The Energy Bill establishes the Energy Regulatory Authority whose functions shall be to regulate the production, distribution, supply and use of renewable and other forms of energy as well as to protect the interests of consumer, investor and other stakeholder interests.


The Energy Bill additionally establishes the Rural Electrification and Renewable Energy Corporation, whose functions shall include undertaking feasibility studies and maintaining data with a view to availing it to developers of renewable energy resources. Also to develop and promote the use of renewable energy and technologies.


The Energy Bill also establishes an inter-Ministerial Committee known as the Renewable Energy Resource Advisory Committee. This Committee is charged with the task of advising the Cabinet Secretary on amongst other things, the criteria for allocation of renewable energy resources, licensing of renewable energy resource areas, management of water towers, water catchments and management (and development) of renewable resources e.g. multi-purpose dams and reservoirs.


Lastly, the Energy Bill establishes a renewable energy feed-in-tariff system with the objective of catalysing the generation of electricity through renewable energy sources and encouraging locally distributed generation, thereby reducing demand on the network and technical losses associated with transmission and distribution of electricity over long distances, among other objectives.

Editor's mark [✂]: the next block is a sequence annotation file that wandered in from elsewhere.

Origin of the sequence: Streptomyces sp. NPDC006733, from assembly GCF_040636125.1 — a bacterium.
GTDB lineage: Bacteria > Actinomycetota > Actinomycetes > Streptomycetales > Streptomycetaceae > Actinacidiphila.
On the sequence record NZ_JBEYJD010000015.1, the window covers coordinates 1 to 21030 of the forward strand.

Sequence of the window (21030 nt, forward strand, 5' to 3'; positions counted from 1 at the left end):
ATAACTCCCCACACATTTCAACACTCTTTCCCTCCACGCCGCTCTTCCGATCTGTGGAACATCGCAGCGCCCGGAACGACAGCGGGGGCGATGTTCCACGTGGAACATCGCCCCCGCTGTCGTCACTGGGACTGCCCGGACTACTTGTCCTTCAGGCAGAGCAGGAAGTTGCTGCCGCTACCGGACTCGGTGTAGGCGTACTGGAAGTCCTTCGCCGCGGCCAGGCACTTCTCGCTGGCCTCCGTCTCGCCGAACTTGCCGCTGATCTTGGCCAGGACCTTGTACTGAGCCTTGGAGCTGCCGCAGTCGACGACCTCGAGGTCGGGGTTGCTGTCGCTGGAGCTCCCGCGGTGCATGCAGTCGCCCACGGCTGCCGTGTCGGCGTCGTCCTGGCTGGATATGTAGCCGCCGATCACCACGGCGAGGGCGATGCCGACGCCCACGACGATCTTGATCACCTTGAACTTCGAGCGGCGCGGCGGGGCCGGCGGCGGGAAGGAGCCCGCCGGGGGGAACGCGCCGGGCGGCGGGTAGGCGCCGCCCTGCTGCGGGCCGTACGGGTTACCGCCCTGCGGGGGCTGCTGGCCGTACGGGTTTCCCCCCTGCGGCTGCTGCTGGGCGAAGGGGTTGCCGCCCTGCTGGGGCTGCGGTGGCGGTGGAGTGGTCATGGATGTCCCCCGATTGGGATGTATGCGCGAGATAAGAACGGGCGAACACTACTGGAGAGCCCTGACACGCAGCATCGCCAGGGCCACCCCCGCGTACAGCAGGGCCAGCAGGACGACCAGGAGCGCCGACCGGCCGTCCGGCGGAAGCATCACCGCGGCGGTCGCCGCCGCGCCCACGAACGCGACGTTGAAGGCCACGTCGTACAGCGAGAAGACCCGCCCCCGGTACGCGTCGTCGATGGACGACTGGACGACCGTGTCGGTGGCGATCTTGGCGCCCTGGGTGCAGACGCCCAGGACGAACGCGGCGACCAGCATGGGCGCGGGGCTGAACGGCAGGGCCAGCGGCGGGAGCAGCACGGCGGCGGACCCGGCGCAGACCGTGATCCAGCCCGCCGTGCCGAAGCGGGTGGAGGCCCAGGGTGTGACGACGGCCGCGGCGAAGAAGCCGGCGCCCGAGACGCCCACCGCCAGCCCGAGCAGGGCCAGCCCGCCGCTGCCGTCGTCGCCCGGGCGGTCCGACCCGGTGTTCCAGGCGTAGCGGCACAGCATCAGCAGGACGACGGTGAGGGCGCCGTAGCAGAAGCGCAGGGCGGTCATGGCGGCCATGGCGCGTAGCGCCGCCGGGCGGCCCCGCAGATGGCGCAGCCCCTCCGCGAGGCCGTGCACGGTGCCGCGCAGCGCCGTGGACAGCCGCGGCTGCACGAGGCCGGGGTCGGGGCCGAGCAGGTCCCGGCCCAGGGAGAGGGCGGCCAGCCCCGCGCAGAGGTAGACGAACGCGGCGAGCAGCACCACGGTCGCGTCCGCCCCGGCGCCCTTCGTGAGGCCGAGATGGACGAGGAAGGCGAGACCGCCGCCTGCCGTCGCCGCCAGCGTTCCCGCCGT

Although Kenya has attracted notable large scale energy projects and has sought to streamline the regulation of its renewable energy sector, the country’s renewable energy potential remains largely untapped. This could be attributed to amongst others, a focus on large scale energy projects. Efficient licensing procedures and the ease of access to information on the same would therefore bolster the growth of smaller scale renewable energy projects in Kenya.